How to Save on Energy Costs During Hot Summer Months
As the temperature in the intermountain states starts to climb higher, your energy bills will be going in the same direction; homeowners in the U.S. spend over $11 billion a year on energy to power air conditioners. Running your AC all day (and sometimes all night) can significantly increase your monthly costs. Here are a few strategies that can help you reduce energy consumption, which will save some money on those power bills over the summer.
1: Switch to an Energy-Efficient Air Conditioner
If you have an older air conditioning unit, consider upgrading to a more energy-efficient model. Newer units use less energy to convert warm air into cool air to keep your home cool, which means your AC won’t need to run as often. Have your AC serviced regularly to keep it running as efficiently as possible.
2: Use Fans and Windows for Ventilation
Opening windows to create a cross-breeze and using fans around your home can help move air through, cooling your home without using as much power as an air conditioner. On hotter days this won’t always be an option, but in the early morning, late evening, or overnight hours when it’s cooler this can reduce energy consumption. You can also turn on fans when you run your AC to cool the house without using as much energy.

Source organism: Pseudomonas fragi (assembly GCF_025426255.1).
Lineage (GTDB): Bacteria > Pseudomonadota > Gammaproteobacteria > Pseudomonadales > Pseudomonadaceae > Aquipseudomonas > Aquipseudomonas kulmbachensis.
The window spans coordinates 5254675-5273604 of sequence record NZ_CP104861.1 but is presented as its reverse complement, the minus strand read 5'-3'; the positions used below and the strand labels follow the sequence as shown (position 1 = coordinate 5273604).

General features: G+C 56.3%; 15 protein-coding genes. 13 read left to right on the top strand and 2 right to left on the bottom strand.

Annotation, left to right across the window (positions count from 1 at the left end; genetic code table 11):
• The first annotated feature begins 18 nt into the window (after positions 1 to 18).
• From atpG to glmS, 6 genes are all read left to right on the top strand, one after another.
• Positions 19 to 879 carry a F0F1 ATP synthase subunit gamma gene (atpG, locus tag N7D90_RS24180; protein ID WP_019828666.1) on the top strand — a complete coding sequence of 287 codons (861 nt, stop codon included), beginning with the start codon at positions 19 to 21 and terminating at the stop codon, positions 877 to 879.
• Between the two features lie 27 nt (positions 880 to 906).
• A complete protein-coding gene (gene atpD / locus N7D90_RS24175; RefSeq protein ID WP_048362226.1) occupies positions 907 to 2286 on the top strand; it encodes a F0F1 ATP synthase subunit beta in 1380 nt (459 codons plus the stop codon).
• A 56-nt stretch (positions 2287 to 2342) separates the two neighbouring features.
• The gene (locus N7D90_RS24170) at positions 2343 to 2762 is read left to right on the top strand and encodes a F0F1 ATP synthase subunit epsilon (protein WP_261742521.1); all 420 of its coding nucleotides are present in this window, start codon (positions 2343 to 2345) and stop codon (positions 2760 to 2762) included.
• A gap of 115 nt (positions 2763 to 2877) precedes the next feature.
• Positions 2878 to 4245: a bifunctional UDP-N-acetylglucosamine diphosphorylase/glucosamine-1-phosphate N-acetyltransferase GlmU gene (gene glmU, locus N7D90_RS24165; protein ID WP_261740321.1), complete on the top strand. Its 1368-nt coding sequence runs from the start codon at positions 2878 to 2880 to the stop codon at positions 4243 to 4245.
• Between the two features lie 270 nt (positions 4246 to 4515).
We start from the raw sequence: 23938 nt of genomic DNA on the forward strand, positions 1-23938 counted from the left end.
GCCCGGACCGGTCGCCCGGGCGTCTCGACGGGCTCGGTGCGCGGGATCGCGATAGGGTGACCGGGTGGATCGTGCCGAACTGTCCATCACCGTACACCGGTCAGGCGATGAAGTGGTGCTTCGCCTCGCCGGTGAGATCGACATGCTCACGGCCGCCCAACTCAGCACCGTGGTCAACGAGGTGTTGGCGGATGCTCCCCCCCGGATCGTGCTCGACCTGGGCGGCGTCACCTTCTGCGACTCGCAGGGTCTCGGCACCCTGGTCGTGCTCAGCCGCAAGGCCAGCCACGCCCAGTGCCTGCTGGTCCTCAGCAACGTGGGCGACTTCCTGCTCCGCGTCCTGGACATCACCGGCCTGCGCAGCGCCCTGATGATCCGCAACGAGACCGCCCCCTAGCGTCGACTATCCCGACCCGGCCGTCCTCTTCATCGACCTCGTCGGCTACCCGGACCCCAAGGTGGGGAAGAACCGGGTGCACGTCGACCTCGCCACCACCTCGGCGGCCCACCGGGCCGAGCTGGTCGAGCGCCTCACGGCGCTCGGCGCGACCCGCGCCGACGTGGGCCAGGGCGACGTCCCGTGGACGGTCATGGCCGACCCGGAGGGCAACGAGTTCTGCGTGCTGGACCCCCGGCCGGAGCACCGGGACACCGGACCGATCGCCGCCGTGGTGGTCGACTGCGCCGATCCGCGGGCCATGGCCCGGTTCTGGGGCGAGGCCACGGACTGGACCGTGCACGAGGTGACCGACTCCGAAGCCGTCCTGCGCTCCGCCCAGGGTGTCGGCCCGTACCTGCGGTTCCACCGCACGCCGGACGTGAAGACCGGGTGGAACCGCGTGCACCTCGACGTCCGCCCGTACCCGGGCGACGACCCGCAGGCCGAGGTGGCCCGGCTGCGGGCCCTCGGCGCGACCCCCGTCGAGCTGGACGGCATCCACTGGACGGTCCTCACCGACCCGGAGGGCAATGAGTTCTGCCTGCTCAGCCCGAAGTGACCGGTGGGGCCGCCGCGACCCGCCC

3: Shut Off the AC at Night
If possible, turn off the air conditioner overnight and open your windows to let in cooler air. Shut your windows first thing in the morning to keep that cool air inside as long as possible, which will delay the time you need to start running your AC.
4: Cover Your Windows During Daylight Hours
Windows in direct sunlight can heat up the room quickly, so adding window coverings and keeping them closed when there is direct sunlight can reduce total heat gain from windows. Replacing your windows with energy-efficient ones can also prevent heat gain in summer and cold air leaks in winter.
5: Turn the Thermostat Up
Setting your thermostat up one or two degrees can reduce AC usage and cooling costs. You don’t need to set it at a temperature where you are sweating and uncomfortable, but consider turning it up just one or two degrees. When you leave the house, set the temperature at or above 80 degrees so you don’t waste energy cooling the house while you’re away. Get a programmable thermostat, or a learning thermostat that you control from your smartphone and will learn your habits so it automatically adjusts the temperature when you’re gone.
6: Get Solar Panels
Residential solar panels can generate enough electricity from renewable sources to significantly reduce or even eliminate your monthly power bill, so you can continue to cool your home with the AC and not pay exorbitant prices to your local power company. To find out how easy it can be to install solar panels, call Intermountain Wind and Solar today.